Nothing tastes better than a cold beverage after a long day in the saddle, on the boat, atop the mountain, or in the yard. Summer barbeques with enough food to feed an army entice our alligator eyes on a weekly basis. That's the great part about summer-we know we're likely to burn off whatever we eat during the following day's plethora of activities to choose from.

I hate to be the bearer of bad news, but it's not as easy in the winter. Many of us are good enough skiers/riders that we don't burn as many calories as we'd like to think we do because we've become more efficient on the slopes.

That being said, we need to learn how to eat not as much during the winter months, just with more pack to the punch. Start planning for a long session on the slopes the day before.

Prepare a wholesome dinner with a lean protein of chicken, fish, or tofu and beans, whole grains like brown rice, quinoa or whole-wheat pasta, and an ample serving of fruits and/or veggies. Complete the meal with a "healthy" fat such as avocado, olive oil (to sauté veggies with) or nuts.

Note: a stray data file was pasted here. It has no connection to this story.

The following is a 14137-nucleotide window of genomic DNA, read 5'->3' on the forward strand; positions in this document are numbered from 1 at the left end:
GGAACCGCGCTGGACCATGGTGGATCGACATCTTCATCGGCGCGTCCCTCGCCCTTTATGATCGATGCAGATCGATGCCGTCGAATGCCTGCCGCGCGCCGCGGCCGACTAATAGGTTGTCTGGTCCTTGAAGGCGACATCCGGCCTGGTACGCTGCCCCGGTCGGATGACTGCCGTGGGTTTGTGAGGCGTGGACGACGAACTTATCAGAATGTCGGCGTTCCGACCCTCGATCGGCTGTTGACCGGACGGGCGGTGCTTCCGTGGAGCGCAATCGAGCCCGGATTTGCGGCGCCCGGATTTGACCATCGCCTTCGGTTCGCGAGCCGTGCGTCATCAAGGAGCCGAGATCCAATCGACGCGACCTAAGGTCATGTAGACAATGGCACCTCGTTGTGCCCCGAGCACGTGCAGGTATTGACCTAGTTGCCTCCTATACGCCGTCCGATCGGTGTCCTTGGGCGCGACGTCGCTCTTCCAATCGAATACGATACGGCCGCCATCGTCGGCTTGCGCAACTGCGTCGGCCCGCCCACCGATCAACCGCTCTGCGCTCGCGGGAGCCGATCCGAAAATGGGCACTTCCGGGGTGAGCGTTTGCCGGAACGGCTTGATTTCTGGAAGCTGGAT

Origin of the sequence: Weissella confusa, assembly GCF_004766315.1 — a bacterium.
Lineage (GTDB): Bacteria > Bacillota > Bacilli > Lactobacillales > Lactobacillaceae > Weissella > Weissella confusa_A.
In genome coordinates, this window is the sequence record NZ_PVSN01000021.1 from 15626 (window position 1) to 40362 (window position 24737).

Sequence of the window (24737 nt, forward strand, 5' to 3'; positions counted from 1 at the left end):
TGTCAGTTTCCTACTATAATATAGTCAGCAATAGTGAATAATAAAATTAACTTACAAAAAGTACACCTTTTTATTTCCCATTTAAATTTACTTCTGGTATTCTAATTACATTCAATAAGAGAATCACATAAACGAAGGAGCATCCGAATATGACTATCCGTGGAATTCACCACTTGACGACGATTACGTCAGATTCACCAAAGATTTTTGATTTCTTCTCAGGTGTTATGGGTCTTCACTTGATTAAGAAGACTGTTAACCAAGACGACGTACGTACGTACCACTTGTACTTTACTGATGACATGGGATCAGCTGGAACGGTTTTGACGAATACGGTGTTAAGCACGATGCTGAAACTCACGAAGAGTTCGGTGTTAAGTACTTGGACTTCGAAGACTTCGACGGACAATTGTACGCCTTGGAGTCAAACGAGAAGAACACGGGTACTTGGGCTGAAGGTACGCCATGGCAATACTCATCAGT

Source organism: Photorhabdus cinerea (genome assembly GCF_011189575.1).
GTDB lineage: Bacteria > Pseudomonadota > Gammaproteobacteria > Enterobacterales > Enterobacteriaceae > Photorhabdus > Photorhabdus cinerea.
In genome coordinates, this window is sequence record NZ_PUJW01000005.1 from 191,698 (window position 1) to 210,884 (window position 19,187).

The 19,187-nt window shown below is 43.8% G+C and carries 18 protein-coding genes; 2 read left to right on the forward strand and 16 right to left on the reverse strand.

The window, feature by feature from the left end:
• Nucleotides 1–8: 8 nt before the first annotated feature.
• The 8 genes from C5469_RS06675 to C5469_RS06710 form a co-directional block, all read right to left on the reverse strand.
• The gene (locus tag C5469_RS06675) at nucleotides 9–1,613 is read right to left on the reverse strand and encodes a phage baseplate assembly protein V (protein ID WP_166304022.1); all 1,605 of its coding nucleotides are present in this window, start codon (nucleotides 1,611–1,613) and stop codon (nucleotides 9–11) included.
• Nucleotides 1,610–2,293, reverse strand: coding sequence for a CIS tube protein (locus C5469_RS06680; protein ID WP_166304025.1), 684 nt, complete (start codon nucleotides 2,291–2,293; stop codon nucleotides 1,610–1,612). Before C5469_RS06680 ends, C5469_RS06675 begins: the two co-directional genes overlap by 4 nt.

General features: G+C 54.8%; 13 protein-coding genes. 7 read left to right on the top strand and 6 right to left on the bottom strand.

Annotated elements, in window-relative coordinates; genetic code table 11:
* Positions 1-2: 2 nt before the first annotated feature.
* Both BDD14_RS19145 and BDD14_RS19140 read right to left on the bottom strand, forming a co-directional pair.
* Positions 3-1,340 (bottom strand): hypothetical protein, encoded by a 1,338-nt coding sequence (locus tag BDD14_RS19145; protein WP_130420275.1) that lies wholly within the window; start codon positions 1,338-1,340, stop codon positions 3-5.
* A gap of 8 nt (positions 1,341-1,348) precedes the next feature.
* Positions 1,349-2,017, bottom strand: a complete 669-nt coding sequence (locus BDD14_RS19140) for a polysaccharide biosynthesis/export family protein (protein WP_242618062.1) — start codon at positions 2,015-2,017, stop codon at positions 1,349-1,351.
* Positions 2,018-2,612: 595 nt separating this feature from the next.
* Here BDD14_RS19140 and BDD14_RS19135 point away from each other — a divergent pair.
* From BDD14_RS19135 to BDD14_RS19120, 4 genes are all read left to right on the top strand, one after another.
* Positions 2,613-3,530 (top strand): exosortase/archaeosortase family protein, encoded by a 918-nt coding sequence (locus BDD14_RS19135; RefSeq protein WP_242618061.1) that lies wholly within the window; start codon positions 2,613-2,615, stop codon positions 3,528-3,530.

A lean protein will ensure energy provided to your muscles. Whole grains provide our body with long-term energy and stave off hunger. Fruits and veggies are our quick go-to energy for the blood, and healthy fats comprised of mono and polyunsaturated fats, rather than saturated animal fats, keep us full longer.

They also lubricate our joints and polish our brain cells. Finish your meal by 8:30 p.m. at the very latest in order to give your body time to digest your food and turn it into fuel for the next morning and day ahead.

Energy bars can be fine for a snack, but they never can replace a meal. Eating right makes all the difference in the world when you're putting your body to the test during your first days of skiing/riding.

Click here for an in-depth explanation of healthy eating from a Ph.D. nutritionist.